Introduction

The page complements the presentation of group velocity tomography results for North America given by the link http://www.eas.slu.edu/eqc/eqc_research/NATOMO/index.html.

http://www.eas.slu.edu/eqc/eqc_research/NATOMO/NATOMO1/index.html focuses on a comparison of current tomography results with independent results from Lamont for long periods and Lamont for the intermediate periods. There was a cursory comparison of dispersion curves at selected locations.

Dispersion at map coordinates

Upon clicking on a point, you will see the Love and Rayleigh group velocity dispersion curves with the following key:

Because the tomography code computes the continental average group velocity at each period, and then solves for deviations this background level, inversion cells with no rays will yield this average velocity by default. This result is not real, since there were no observations in the cell, and thus must not be used. To create a set of dispersion curves for a given map coordinate, the cells which surround the desired point are examined as well as the summation of ray paths through each cell. Currently, a dispersion is provided for the desired point only if the sum of ray paths through these neighboring cells is as least 50 km. If this condition is met, then the dispersion is computed using an interpolation of the values at the adjacent nodes.

NOTE ON THE MAP: This map gives the dispersion at a given geographic latitude/longitude coordinate.

Group velocity curves

Dispersion Maps

The links below point to the dispersion map. Note these links open a new browser window, not to annoy you, but to permit a side-by-side comparison of the dispersion curve and the resolution map.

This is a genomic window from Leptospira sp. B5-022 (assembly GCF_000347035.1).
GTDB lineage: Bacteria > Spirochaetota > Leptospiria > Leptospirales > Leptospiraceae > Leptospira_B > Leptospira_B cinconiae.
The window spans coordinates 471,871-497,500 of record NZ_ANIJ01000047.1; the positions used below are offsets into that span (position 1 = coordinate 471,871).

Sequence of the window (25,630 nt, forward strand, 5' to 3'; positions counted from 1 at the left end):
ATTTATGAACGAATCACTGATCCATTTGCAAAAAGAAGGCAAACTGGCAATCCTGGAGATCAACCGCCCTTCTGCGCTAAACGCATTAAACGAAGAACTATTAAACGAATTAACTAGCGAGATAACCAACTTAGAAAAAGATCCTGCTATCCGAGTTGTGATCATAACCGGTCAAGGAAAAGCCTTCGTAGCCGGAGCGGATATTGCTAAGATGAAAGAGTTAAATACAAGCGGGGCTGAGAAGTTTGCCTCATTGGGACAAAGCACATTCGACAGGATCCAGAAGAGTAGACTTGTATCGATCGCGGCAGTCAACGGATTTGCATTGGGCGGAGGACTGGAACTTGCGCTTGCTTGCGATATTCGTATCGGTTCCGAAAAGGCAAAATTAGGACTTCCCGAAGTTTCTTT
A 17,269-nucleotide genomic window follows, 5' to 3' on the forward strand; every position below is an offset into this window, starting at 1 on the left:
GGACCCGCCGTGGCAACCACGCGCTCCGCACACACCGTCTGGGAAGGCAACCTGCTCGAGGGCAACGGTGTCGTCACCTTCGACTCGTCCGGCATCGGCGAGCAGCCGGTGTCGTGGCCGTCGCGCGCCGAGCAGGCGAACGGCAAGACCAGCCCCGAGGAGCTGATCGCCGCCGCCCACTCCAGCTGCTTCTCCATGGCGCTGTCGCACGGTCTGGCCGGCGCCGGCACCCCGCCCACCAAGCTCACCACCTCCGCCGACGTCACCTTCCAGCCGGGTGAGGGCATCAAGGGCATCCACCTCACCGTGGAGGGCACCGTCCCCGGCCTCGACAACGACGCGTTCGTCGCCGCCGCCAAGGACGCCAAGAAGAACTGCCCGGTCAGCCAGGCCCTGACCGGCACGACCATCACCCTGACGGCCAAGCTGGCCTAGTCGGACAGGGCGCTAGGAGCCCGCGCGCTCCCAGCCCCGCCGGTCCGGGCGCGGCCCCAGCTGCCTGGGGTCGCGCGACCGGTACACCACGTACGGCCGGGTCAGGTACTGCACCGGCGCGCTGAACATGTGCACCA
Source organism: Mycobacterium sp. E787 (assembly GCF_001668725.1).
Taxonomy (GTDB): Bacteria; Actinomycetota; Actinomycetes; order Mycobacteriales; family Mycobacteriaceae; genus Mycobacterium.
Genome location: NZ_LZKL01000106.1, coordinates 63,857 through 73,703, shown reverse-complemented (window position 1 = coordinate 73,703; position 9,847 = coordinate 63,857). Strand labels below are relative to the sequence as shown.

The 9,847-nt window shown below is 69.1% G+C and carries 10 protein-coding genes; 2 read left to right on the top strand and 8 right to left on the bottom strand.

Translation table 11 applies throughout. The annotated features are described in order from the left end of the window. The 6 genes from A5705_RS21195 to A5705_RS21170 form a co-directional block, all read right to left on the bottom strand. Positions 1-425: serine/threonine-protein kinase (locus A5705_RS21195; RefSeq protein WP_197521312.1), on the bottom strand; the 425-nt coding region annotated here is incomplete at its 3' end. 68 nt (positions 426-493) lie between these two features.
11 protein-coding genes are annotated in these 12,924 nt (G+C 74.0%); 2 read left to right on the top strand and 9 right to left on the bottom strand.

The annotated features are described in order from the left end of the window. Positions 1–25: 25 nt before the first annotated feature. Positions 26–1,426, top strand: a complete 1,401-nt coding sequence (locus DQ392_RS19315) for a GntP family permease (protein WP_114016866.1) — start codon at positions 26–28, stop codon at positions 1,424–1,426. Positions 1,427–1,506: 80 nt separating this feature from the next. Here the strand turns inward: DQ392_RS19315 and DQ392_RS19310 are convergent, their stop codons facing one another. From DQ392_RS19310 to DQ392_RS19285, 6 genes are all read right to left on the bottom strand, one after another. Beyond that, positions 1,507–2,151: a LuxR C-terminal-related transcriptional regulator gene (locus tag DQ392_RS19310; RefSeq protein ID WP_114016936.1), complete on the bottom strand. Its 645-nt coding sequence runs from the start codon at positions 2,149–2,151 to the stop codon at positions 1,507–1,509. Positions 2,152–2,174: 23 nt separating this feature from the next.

Shaded circles are used to indicate percentage velocity variation from the average of all values in the map. Regions without shaded circles do not have enough rays passing through the 25 km x 25 km tomography cell. To be specific, tomography computations save the total number of kilometers of rays passing through a cell. The tomography applies a Gaussian spatial smoother. If there are no rays through a cell, the cell dispersion is set to the mean of all observations at a given period. Thus each cell has a dispersion value. We choose to require at least 50 km of cumulative ray path through a cell to say that the dispersion value is defined by data. At short and long periods, only part of the study region is covered by symbols. At intermediate periods, there is good coverage. The reason for this discrepancy is that the dispersion could not be measured at the short and long periods because of the filtering effects of earthquake source depth and the generation of noise for the empirical Green function data sets.

At the bottom of each figure there is a comment line of the form:

Lc000: Period=2.00s Vavg=3.4013km/s 2126 Rays used=2126 Vmin=2.747 Vmax=3.734

Lc000  Love wave, phase velocity. an R is used for Rayleigh wave and an U is used for group velocity, e.g.,
       RU040
Period This is the period of the map
Vavg   Mean dispersion velocity for the map. The color shading are percentages of this value
Rays   The total number of paths between source/receiver for this period.
Vmin   Lowest dispersion value in a cell on the map
Vmax   Highest dispersion value in a cell on the map

Finally, this map was created by searching for sources and receivers within the bounds of the map. On the western edge, this means that important paths to to the west were excluded, which is one reason for the missing cells there. These cells are on the CUS map.